As he attempted to do with health-care reform last week, the president is trying to breathe new life into financial reform. He's using the anniversary of the death of Lehman Brothers and the near-death experience of the rest of the Street, culminating with a $600 billion taxpayer financed bailout, to summon the political will for change. Yet the prospects seem dubious. As with health-care reform, he has stood on the sidelines for months and allowed vested interests to frame the debate. Nor has he come up with a sufficiently bold or coherent set of reforms likely to change the way the Street does business, even if enacted.
Let's be clear: The Street today is up to the same tricks it was playing before its near-death experience. Derivatives, derivatives of derivatives, fancy-dance trading schemes, high-risk bets. “Our model really never changed, we’ve said very consistently that our business model remained the same,” says Goldman Sach's chief financial officer.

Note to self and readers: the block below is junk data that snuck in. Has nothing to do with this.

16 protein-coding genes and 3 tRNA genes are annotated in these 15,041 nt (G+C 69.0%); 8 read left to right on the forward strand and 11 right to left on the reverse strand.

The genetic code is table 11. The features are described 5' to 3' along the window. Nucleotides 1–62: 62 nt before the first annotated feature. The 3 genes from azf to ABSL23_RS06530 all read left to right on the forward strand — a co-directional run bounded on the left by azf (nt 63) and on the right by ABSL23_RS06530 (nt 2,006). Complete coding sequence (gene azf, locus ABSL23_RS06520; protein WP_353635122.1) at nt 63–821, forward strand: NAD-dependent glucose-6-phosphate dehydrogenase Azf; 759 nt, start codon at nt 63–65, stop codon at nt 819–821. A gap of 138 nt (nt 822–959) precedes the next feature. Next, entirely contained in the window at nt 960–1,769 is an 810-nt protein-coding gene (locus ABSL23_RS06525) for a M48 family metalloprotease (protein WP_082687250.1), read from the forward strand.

The only difference now is that the Street's biggest banks know for sure they'll be bailed out by the federal government if their bets turn sour -- which means even bigger bets and bigger bucks.
Meanwhile, the banks' gigantic pile of non-performing loans is also growing bigger, as more and more jobless Americans can't pay their mortgages, credit card bills, and car loans. So forget any new lending to Main Street. Small businesses still can't get loans. Even credit-worthy borrowers are having a hard time getting new mortgages.
More after the jump.